Obedience To The Bishop
Now that I can setup series properly on the blog, it is time to begin this series again in earnest. I have no intention of making this series last all year :)
In getting to chapter three of Ignatius’ epistle to the Ephesians, we are getting to the first meat of the epistle. The theme that occupies Ignatius in this chapter will last for several: obedience to the bishop.
3:1 Οὐ διατάσσομαι ὑμῖν ὡς τις. εἰ γὰρ καὶ δέδεμαι ἐν τῷ ὀνόματι, οὔπω ἀπήρτισμαι ἐν Ἰησοῦ Χριστῷ· νῦν γὰρ ἀρχὴν ἔχω τοῦ μαθητεύεσθαι, καὶ προσλαλῶ ὑμῖν ὡς συνδιδασκαλίταις μου. ἐμὲ γὰρ ἔδει ὑφ’ ὑμῶν ὑπαλειφθῆναι πίστει, νουθεσίᾳ, ὑπομονῇ, μακροθυμίᾳ. 3:2 ἀλλ’ ἐπεὶ ἡ ἀγάπη οὐκ ἐᾷ με σιωπᾶν περὶ ὑμῶν, διὰ τοῦτο προέλαβον παρακαλεῖν ὑμᾶς, ὅπως συντρέχητε τῇ γνώμῃ τοῦ θεοῦ. καὶ γὰρ Ἰησοῦς Χριστός, τὸ ἀδιάκριτον ἡμῶν ζῆν, τοῦ πατρὸς ἡ γνώμη, ὡς καὶ οἱ ἐπίσκοποι, οἱ κατὰ τὰ πέρατα ὁρισθέντες, ἐν Ἰησοῦ Χριστοῦ γνώμῃ εἰσίν.
3:1 I am not commanding you as if I were someone special. For even if I am bound because of the name, I have not yet been made complete in Jesus Christ. For I am now just beginning to be a disciple, and will speak to you as my fellow students. For it was necessary for me to be anointed by your faith, instruction, and patience. 3:2 But since love does not allow me to be silent in regard to you, I undertook the task of encouraging you so you would run together in harmony with the mind of God. For Jesus Christ, our inseparable life, is the mind of the Father, as also the bishops scattered even to the edge of the the world are in the mind of Christ.
On The Text
The translation is mine, but the Greek text is Lake’s, taken from ccel and corrected. I’ll note the corrections here so I can remember to email them when I’m done with the series. This case the only transcriptional error was having the iota subscript wrong on μακροθυμίᾳ. In terms of text, its only different with Holmes’ recent edition is the inclusion of ὤν between ὡς and τις in the first sentence.
On The Translation
νῦν γὰρ ἀρχὴν ἔχω τοῦ μαθητεύεσθαι - This is an interesting idiom. Literally it could be rendered "I have a beginning to be discipled" as the infinitive seems to be functioning epexegetically in regard to ἀρχήν. Basically, it is a way of saying "I am beginning to become a disciple."
διὰ τοῦτο προέλαβον παρακαλεῖν ὑμᾶς - The διὰ τοῦτο is a little redundant when translated into English since the ἐπεί in the previous phrase already sets up the expectation that this clause is causal, so I left them out. The verb προλαμβάνω can mean "to undertake", and when you "undertake" you undertake a task, so I supplied those words.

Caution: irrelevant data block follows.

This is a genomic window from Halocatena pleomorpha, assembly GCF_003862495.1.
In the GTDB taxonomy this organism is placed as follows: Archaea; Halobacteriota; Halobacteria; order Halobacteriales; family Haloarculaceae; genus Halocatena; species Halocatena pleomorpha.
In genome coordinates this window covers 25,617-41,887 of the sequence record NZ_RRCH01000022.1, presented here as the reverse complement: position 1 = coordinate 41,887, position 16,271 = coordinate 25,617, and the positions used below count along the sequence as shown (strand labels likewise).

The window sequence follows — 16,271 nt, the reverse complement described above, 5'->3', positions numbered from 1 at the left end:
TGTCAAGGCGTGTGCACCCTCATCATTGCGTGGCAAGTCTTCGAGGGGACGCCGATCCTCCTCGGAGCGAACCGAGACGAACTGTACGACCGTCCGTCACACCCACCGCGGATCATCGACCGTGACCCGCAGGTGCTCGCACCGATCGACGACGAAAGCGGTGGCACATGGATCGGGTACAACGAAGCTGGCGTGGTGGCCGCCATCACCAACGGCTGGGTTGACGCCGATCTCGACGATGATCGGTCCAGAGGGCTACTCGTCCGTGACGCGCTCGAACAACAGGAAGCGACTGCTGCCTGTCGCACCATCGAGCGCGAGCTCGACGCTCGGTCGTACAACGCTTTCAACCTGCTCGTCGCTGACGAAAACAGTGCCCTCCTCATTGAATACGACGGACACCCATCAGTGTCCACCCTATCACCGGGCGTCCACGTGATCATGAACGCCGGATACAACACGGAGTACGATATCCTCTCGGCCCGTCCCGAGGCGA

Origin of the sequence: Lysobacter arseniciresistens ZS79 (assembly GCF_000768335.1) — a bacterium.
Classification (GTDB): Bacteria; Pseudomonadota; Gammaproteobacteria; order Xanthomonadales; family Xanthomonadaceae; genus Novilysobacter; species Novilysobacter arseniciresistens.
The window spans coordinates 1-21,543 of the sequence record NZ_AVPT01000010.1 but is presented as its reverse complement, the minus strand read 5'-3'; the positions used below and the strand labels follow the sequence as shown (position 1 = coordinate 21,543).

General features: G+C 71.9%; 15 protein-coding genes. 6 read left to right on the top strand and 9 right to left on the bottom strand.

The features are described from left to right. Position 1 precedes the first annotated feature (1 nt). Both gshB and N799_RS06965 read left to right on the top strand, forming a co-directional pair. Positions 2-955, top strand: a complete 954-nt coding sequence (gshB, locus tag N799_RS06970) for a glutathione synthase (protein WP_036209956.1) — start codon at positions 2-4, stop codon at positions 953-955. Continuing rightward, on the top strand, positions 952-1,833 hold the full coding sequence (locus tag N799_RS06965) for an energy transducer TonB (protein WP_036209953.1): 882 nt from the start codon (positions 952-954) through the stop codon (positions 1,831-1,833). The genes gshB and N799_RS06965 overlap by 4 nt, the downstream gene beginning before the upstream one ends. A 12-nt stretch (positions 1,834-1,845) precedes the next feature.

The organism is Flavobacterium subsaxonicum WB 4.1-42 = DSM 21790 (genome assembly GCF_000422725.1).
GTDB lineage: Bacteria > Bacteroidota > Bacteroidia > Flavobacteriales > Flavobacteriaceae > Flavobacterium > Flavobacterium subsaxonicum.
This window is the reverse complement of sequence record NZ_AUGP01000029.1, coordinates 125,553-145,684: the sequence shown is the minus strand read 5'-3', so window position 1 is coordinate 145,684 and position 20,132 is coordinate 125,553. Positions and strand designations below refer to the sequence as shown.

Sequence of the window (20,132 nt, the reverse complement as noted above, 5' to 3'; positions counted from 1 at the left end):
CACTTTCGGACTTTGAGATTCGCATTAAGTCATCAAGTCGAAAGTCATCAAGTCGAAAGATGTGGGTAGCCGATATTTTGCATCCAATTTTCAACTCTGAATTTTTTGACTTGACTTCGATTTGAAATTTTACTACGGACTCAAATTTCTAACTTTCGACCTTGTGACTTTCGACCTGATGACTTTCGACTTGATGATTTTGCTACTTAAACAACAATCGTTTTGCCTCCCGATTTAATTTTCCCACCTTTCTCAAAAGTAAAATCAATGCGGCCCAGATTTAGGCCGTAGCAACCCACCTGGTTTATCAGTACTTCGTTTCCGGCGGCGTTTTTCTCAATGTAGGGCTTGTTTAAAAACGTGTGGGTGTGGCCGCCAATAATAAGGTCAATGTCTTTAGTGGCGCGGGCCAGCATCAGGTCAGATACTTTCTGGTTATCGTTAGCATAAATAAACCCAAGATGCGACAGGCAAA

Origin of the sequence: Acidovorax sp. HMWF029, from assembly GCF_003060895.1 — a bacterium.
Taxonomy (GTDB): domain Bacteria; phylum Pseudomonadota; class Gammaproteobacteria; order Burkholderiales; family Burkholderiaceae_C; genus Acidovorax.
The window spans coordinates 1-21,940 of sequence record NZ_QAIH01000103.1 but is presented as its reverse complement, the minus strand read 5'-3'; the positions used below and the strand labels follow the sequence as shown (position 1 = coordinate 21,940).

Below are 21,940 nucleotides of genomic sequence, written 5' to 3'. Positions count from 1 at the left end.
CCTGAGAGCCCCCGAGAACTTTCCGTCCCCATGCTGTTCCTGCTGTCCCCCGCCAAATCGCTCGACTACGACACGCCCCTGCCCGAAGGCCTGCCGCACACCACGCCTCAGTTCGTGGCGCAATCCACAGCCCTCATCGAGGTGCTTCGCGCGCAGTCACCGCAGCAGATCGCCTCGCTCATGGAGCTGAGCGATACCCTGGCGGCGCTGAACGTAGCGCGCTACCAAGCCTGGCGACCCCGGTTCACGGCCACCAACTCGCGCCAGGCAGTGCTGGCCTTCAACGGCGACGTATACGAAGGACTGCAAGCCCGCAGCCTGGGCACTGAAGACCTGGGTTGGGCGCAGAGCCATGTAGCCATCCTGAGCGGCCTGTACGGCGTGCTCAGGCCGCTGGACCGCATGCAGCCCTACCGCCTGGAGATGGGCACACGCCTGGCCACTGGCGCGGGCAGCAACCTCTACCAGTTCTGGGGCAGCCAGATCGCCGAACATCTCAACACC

ὅπως συντρέχητε τῇ γνώμῃ τοῦ θεοῦ - The verb συντρέχω means generally "to run together with", but metaphorically means "to agree", which is how BDAG lists it. But I think Holmes’ approach in this case is best, and leaves the literal in the text with metaphorical interpretation, translating it "so that you may run together in harmony with the mind of God".
οἱ κατὰ τὰ πέρατα ὁρισθέντες - Literally (and badly) this could be translated "who are appointed according to the edges", but that clearly won’t do. The idea isn’t that only the bishops who are at the edge of the empire/world are appointed, but those who are appointed include even those who are the furthest away. Just because you’re a bishop far away from the central clusters of Christianity doesn’t make you less in the mind of Christ.
On The Meaning
A few things. First, Ignatius is being a little humble here as no one would say he was just beginning to be a disciple.
Second, and getting to his point, is the connection between God and Jesus, and then Jesus and the bishops. First, God and Jesus. Does this strike anyone else as "Wisdom Christology"? You could certainly take it that way. Jesus is God thinking and willing, which obviously can be seen in John’s λόγος and Paul’s idea of Christ as agent of creation.
The bishops being in the mind of Christ is reminiscent of 1 Cor 2:16, where Paul says ἡμεῖς δὲ νοῦν Χριστοῦ ἔχομεν, "but we have the mind of Christ." However, note that the word for "mind", νοῦς, is different. Related? I am not sure. That being said, the meaning of this text is pretty clear. Where Ignatius is going here is that the bishops are in the mind of Christ, who is the mind of God; therefore; they are by extension authoritative representatives of the mind of God. Obviously everyone is in a sense in the mind of God, but the bishops are especially so.
So what is the relationship between "running in harmony with the mind of God" and the bishop. Tune in next time when you’ll see this idiom yet once again...